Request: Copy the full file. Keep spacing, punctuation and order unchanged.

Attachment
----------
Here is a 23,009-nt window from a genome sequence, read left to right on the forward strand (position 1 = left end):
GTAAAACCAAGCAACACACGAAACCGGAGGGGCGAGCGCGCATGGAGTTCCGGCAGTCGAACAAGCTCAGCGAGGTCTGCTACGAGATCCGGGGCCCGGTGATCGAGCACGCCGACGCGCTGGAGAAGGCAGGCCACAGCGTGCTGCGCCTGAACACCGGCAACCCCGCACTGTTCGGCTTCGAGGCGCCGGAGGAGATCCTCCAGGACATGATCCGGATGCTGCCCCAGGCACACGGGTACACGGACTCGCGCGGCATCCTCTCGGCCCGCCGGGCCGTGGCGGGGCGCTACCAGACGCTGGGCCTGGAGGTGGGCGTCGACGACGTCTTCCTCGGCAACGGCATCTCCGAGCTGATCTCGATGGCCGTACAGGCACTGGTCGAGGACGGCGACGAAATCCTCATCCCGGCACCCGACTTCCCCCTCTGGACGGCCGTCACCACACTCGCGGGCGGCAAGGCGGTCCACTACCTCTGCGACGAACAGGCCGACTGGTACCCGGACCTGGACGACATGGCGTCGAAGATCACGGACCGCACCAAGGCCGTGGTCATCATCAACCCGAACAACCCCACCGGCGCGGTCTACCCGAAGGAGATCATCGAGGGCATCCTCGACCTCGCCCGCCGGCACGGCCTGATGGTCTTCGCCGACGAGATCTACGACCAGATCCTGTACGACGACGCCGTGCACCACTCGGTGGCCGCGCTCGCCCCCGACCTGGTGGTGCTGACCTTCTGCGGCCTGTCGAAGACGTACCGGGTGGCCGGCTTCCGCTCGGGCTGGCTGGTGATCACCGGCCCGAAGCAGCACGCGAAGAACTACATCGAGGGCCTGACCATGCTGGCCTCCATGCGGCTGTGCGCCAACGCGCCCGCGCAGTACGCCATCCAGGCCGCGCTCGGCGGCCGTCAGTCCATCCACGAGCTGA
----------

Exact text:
Here is a 23,009-nt window from a genome sequence, read left to right on the forward strand (position 1 = left end):
GTAAAACCAAGCAACACACGAAACCGGAGGGGCGAGCGCGCATGGAGTTCCGGCAGTCGAACAAGCTCAGCGAGGTCTGCTACGAGATCCGGGGCCCGGTGATCGAGCACGCCGACGCGCTGGAGAAGGCAGGCCACAGCGTGCTGCGCCTGAACACCGGCAACCCCGCACTGTTCGGCTTCGAGGCGCCGGAGGAGATCCTCCAGGACATGATCCGGATGCTGCCCCAGGCACACGGGTACACGGACTCGCGCGGCATCCTCTCGGCCCGCCGGGCCGTGGCGGGGCGCTACCAGACGCTGGGCCTGGAGGTGGGCGTCGACGACGTCTTCCTCGGCAACGGCATCTCCGAGCTGATCTCGATGGCCGTACAGGCACTGGTCGAGGACGGCGACGAAATCCTCATCCCGGCACCCGACTTCCCCCTCTGGACGGCCGTCACCACACTCGCGGGCGGCAAGGCGGTCCACTACCTCTGCGACGAACAGGCCGACTGGTACCCGGACCTGGACGACATGGCGTCGAAGATCACGGACCGCACCAAGGCCGTGGTCATCATCAACCCGAACAACCCCACCGGCGCGGTCTACCCGAAGGAGATCATCGAGGGCATCCTCGACCTCGCCCGCCGGCACGGCCTGATGGTCTTCGCCGACGAGATCTACGACCAGATCCTGTACGACGACGCCGTGCACCACTCGGTGGCCGCGCTCGCCCCCGACCTGGTGGTGCTGACCTTCTGCGGCCTGTCGAAGACGTACCGGGTGGCCGGCTTCCGCTCGGGCTGGCTGGTGATCACCGGCCCGAAGCAGCACGCGAAGAACTACATCGAGGGCCTGACCATGCTGGCCTCCATGCGGCTGTGCGCCAACGCGCCCGCGCAGTACGCCATCCAGGCCGCGCTCGGCGGCCGTCAGTCCATCCACGAGCTGA